This also means that Arizona now sets out to “maximize” each parent’s parenting time with the child(ren). To further illustrate the importance of this trend and policy, Arizona legislature has addressed the issue in its statutes. Specifically, the best interest statute, ARS § 25-403(A)(6), states that the court must consider “which parent is more likely to allow the child frequent, meaningful, and continuing contact with the other parent.”

Mother with childIf the court finds that a parent is constantly trying to play “keep away” with the children or frequently puts the other parent down in front of the children, it will likely have a negative impact to that parent’s time with the children. Courts are reluctant to tear children away from either parent and courts want each parent to foster a healthy relationship with their children.

An important point to consider during a divorce or custody proceeding is that it’s more likely than ever that you will be sharing parenting time. Maintaining a functioning, good-faith relationship with the other parent is critical to ensure that you do not lose time with your children.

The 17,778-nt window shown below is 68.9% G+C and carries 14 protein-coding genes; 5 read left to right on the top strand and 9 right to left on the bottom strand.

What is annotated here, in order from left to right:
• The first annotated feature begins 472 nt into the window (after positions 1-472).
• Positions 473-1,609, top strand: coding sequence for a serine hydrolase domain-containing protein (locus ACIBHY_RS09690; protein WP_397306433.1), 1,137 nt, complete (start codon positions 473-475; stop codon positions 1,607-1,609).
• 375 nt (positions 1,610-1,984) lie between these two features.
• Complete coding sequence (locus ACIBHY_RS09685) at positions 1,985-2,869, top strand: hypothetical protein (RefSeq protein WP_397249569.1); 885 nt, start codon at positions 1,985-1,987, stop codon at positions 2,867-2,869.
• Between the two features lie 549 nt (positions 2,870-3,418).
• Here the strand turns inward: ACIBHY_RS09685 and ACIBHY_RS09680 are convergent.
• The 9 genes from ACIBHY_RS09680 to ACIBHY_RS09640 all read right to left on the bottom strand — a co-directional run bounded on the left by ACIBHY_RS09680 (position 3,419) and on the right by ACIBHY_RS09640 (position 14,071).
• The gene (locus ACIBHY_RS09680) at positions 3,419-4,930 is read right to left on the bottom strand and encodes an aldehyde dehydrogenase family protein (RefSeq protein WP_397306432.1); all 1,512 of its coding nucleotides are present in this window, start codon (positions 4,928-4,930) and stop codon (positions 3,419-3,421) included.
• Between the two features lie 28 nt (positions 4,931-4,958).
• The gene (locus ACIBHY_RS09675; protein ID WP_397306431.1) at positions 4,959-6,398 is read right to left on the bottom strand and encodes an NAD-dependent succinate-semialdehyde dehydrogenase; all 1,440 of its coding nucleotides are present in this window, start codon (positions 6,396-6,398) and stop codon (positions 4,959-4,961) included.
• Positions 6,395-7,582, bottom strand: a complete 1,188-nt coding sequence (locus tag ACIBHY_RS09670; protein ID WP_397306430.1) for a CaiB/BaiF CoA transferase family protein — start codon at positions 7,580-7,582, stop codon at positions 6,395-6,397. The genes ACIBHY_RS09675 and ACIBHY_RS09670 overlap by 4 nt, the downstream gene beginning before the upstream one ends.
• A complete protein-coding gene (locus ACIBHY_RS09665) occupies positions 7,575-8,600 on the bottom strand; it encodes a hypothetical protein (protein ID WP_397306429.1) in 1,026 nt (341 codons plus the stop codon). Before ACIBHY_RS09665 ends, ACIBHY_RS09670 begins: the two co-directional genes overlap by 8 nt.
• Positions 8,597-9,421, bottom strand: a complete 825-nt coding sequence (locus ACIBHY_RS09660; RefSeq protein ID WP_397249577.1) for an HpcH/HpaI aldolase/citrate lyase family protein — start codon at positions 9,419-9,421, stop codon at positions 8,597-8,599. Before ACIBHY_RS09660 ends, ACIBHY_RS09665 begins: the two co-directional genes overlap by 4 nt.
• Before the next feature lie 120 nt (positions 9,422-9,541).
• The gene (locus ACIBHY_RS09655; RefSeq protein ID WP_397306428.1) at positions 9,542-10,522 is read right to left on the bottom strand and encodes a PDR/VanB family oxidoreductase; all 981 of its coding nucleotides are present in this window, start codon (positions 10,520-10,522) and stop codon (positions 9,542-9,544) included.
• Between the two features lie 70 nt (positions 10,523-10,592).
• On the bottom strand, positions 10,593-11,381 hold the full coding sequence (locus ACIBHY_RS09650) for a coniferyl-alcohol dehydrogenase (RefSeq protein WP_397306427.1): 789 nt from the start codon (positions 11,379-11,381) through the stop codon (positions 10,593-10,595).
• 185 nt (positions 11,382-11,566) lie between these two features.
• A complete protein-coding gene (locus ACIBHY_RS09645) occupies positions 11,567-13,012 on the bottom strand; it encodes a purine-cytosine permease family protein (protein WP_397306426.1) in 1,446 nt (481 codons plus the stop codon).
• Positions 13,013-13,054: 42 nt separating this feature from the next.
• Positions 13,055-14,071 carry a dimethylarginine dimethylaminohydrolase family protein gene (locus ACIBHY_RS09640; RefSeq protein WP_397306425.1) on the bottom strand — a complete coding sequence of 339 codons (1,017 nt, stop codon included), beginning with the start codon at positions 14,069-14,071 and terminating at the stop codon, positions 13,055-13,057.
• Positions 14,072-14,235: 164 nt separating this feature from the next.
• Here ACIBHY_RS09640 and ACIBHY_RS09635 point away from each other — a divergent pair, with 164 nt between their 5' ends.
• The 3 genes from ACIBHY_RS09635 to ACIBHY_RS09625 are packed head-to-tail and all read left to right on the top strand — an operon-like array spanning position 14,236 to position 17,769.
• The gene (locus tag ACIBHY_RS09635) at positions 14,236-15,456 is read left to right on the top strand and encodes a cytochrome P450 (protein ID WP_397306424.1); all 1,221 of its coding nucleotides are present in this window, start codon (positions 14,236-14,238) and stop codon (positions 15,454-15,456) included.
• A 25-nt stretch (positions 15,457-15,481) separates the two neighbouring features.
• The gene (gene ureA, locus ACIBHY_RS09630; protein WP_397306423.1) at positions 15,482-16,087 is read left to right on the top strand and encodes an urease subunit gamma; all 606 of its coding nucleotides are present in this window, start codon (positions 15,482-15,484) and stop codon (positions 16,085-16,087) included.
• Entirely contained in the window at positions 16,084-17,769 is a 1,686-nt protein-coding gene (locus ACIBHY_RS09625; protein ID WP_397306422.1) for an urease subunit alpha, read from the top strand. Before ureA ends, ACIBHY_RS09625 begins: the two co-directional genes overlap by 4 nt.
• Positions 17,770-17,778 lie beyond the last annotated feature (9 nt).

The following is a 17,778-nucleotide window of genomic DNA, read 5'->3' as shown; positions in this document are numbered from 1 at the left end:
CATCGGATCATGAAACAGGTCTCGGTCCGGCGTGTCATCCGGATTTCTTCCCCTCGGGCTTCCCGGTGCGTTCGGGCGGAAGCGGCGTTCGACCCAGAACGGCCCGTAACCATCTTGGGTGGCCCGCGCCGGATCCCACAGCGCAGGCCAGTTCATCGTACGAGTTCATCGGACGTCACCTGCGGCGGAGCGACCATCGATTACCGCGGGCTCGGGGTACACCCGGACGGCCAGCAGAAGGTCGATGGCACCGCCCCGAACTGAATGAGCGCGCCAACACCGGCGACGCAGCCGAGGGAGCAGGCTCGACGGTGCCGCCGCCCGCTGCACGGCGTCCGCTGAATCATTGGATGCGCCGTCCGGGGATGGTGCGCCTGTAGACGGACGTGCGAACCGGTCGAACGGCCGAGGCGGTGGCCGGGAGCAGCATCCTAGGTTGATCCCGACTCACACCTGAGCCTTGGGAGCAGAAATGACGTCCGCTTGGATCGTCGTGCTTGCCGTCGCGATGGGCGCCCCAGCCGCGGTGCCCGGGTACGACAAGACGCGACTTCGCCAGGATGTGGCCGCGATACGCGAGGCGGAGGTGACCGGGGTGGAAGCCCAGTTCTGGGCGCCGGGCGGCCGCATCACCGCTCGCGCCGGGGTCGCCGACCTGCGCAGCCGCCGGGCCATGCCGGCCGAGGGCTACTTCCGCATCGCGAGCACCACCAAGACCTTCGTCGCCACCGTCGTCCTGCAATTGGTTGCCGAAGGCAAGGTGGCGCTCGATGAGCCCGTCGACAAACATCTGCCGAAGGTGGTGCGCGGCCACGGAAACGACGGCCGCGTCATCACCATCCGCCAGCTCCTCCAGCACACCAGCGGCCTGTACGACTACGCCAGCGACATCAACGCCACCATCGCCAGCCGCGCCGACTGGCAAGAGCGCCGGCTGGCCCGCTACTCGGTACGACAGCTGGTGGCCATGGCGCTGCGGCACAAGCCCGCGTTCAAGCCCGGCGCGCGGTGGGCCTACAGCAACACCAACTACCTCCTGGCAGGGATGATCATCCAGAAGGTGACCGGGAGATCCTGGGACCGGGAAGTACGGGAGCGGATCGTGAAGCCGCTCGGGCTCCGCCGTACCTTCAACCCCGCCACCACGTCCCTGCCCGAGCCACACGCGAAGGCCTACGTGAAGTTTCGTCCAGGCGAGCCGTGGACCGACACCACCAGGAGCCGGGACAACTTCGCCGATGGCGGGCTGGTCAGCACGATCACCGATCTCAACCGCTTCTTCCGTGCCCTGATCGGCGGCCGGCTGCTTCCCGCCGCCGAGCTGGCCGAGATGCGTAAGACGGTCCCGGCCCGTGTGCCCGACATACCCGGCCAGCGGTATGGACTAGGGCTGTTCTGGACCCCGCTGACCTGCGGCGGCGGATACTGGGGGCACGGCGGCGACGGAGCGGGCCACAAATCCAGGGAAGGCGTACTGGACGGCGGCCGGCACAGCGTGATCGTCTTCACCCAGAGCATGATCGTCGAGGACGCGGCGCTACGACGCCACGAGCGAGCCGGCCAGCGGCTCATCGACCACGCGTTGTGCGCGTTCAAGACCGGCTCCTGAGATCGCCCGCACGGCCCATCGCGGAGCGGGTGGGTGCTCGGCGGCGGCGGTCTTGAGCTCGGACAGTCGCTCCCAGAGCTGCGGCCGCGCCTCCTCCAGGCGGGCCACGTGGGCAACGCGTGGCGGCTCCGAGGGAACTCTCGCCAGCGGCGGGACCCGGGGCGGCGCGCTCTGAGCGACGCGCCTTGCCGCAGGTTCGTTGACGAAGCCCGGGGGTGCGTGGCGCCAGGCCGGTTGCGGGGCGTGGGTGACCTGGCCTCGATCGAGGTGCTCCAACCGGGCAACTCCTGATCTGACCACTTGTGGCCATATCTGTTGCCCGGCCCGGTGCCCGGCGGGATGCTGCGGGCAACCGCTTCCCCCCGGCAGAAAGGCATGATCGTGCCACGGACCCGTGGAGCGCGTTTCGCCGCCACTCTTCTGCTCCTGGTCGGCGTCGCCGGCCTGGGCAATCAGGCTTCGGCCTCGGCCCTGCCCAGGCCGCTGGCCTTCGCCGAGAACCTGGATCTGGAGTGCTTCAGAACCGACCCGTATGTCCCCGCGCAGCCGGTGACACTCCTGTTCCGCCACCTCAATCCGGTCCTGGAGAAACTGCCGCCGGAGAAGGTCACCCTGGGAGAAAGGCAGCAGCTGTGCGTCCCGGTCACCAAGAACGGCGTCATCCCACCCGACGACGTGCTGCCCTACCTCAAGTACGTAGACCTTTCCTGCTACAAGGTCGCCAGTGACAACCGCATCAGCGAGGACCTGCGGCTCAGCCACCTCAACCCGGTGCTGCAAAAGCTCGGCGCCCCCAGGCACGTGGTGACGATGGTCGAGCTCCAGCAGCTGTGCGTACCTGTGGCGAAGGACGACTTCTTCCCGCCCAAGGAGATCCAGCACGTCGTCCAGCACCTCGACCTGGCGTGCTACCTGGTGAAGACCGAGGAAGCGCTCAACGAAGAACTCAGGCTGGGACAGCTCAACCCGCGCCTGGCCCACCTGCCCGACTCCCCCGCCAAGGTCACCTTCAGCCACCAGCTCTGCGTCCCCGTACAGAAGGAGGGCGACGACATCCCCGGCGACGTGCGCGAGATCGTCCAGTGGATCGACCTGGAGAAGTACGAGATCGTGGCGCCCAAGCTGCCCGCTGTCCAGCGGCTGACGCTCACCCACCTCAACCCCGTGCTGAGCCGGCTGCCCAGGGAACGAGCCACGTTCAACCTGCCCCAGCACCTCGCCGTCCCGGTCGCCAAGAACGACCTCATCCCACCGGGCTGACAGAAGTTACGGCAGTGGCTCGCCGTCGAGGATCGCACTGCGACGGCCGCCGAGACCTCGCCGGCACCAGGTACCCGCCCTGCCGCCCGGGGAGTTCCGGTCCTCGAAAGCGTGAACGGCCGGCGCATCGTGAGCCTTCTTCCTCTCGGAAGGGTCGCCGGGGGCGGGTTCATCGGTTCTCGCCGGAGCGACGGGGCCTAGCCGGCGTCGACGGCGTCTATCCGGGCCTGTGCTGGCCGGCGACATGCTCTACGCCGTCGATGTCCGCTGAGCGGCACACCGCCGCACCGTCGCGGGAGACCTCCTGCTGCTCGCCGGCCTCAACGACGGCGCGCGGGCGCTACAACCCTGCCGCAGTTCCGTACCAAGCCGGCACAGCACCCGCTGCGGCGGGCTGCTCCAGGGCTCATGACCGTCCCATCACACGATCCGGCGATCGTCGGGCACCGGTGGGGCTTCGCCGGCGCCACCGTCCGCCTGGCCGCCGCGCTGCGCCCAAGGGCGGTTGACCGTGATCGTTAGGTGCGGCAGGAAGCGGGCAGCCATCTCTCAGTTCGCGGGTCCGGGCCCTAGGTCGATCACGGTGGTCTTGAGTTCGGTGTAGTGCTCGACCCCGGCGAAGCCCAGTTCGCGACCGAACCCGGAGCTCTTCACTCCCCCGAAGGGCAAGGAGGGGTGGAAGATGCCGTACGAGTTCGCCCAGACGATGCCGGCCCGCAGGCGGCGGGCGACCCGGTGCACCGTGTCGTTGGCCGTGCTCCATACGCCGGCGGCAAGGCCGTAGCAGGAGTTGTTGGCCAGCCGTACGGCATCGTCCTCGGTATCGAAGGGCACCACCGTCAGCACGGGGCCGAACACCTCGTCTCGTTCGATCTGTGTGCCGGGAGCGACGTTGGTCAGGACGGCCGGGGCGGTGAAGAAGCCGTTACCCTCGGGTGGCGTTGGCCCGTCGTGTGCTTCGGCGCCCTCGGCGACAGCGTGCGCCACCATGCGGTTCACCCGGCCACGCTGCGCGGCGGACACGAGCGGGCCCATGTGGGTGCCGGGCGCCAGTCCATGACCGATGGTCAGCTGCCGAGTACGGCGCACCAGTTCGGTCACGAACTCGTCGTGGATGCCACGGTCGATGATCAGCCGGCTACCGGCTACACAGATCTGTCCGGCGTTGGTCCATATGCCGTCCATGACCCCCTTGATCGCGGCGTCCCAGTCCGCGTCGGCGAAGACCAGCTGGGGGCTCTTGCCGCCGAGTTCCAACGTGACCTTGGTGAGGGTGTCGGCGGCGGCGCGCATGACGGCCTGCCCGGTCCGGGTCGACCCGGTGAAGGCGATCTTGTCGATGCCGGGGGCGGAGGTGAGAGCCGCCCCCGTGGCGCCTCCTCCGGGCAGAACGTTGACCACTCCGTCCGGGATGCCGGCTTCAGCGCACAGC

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Do Grandparents Have Rights?

We have all had family fights — disagreed with our parents or rebelled when we were teens and thought we knew everything — but what happens when that fight leaves the family in pieces?

Family PicnicWhen adults have disagreements, they are often caught up in the heat of the moment. They say things they don’t mean and they do things they would not otherwise have done. Sometimes this means parents deny grandparents’ access to their grandchildren. Unfortunately, parents are not often thinking of the effects that this denial may have on their children. Grandparents are often very involved in the upbringing of their grandchildren. This begs the question: do grandparents have the right to fight for time with their grandchildren?